Fittingly, I catch up with Joe Keithley at a coffee shop in East Van. Keithley is, of course, the epic front-man, guitarist and driving force of our own homegrown D.O.A. We speak for over an hour in the middle of his election campaign as provincial Green Party candidate for the Coquitlam-Burke Mountain riding by-election, a contest that will be decided by the time you read this. During our interview, Keithley speaks with passion, conviction and candour on a variety of topics, his responses laced with humour and the hard-won wisdom he’s gained from a music career spanning five-continents. Politics, it seems, is a natural progression.
I bring John Lydon’s Anger Is An Energy (2014) along to start our conversation, since both Lydon and Keithley hold passionate views that are powerfully stated. Has Keithley read it, I wonder? “Not yet,” he says, “but we opened at the War Memorial for PiL.” Cool, I was at that gig in 1984. Keithley wrote his own band memoir in 2003 called I, Shithead: A Life in Punk Rock. He tells me that he was wary of not wanting to copy anyone else’s style, so he limited his band-bio reading beforehand to Henry Rollins’ Get In the Van about the hardcore punk band Black Flag.
Through everything, Keithley has managed to maintain his integrity in the music business. He credits the DIY credo that D.O.A. is known for: “When I was 18 at SFU I went to some Pied Pumkin shows, and they sold their records at shows for $5.” This gave Keithley the idea that D.O.A. could do the same. Early singles were pressed at the local IRC pressing plant for 75 cents, and the band sold them to record stores for $1.25, who then retailed them to fans for $1.50. “I think I made a smart choice [when we formed] our own label Sudden Death Records because we figured: One, nobody likes us. Two, we have no fans. Three, we’ll never get a record deal.” A too modest estimation of their own talents to be sure, but their DIY ethos and “just go for it” attitude has allowed D.O.A. to keep their own souls.
For their first out of town show at San Francisco’s Mabuhay Gardens in 1978, Keithley recalls: “We had no car to tour in. Chuck and Randy took the Greyhound and I took the train. Brad Kent hitchhiked with his Les Paul guitar.” The rest of the gear they borrowed from Negative Trend (later, Flipper), who shared the bill.
Keithley has wide-ranging influences, from Alice Cooper and Black Sabbath, to CCR and Woody Guthrie. He tells me he cut his teeth on his older sister’s collection of folk music, which included Bob Dylan, The Weavers, and Pete Seeger. “[Seeger] is my #1 inspiration because he inspired people, got blacklisted, and came back from it. He led a protest movement and wrote great songs. ‘On Top of Old Smoky’ was the first song I ever learned.”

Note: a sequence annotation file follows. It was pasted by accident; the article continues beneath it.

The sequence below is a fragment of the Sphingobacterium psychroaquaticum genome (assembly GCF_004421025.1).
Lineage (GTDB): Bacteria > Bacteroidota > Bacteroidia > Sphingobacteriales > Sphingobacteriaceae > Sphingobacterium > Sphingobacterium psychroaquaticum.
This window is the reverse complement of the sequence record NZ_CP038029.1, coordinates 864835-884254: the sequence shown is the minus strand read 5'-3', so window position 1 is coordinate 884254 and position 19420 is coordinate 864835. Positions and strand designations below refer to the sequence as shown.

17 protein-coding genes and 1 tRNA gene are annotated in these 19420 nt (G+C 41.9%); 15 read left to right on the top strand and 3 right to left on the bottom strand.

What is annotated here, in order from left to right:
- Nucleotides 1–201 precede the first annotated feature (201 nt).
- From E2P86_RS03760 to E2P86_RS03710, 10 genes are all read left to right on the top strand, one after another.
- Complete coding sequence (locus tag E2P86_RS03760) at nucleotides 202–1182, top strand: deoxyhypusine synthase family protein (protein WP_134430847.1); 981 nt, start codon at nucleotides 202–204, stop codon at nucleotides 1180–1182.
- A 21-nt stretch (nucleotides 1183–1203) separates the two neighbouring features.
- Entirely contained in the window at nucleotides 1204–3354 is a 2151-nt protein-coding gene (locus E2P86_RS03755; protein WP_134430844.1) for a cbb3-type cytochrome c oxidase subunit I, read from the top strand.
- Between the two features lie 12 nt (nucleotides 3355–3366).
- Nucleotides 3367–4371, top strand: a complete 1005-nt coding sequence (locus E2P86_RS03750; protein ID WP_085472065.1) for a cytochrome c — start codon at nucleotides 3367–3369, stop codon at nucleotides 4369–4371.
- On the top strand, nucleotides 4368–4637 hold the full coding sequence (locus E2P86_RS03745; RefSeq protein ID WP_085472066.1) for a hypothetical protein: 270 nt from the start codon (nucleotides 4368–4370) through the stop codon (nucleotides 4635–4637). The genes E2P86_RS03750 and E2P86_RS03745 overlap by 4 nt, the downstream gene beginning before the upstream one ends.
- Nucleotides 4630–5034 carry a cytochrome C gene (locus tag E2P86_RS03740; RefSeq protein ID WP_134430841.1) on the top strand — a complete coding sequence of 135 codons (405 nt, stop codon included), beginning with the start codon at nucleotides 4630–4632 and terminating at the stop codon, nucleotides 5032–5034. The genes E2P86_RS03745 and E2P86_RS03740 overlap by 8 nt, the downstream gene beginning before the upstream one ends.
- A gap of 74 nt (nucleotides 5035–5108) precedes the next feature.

Keithley has his own music heroes and now he is an inspiration to others. I ask him how that feels, and he considers the question thoughtfully before answering: “It’s a nice position to be in, to be able to inspire people to do something positive.”
When I mention that I love the song and video for “Pipeline Fever,” a song off D.O.A.’s recent album Hard Rain Falling, his response is personal. “I grew up on Burnaby Mountain. The only thing these pipelines are meant to do is make money. We’d be taking a chance on spoiling one of the last unspoiled places in the world.” The antic and powerful music video has D.O.A. performing the song like a television newscast, with Keithley as the anchorman. The lyrics scroll across the screen like urgent headlines.
Since he is on the campaign trail when our interview takes place, I ask Keithley about his position on forests — an important question, as we also witness the daily ‘logging’ of our city by developers. What Keithley has to say is simple and profound: “It’s not smart to get rid of trees. They are there for a reason.”
At the Punk Gone Green fundraiser January 15, Keithley’s charisma is evident. The event is emceed by the inimitable Ian Tiles (of Buddy Selfish and Pointed Sticks fame) and includes Keithley performing a reggae dub version of the tremendous song “War in the East” off D.O.A.’s 1982 War On 45 EP. Enhancing the evening are Bev Davies’ freshly reprinted action shots of early D.O.A. and friends, including superb band and audience photos from Hardcore ’81.
Hard Rain Falling charted in the 20s on CiTR throughout late November and early December. Proffered for your listening pleasure is an exciting set of short, sharp, new songs — classic D.O.A., yet still fresh and thrilling. D.O.A. songs are never too long; they always leave you wanting more. In addition to the environment, other themes touched upon include the resilience of the human spirit, the message to help one another and a clear-eyed call for tolerance and understanding between all people. The words and the delivery are passionate as always. Old D.O.A. fans will be very pleased, and newcomers to the fold will love what they hear. This is what mastery sounds like.
Charming, talented and tough as nails, there is a depth of humanity in Keithley’s forthright gaze. He has seen the world touring with D.O.A., yet is not world-weary. Rather, he is ready to take on the dark side, like a white knight riding out on our behalf. A champion. He is not only Joey Shithead, the punk rock warrior, but also Joe the parent, who cares enough about what the future holds for his children, that he is willing to put his money where his mouth is and do the hard slogging work of effecting change through the political process. He is living up to his motto: “Talk minus action equals zero”
For more information on Joe Keithley, D.O.A. and Sudden Death Records, or to hear Hard Rain Falling visit suddendeath.com.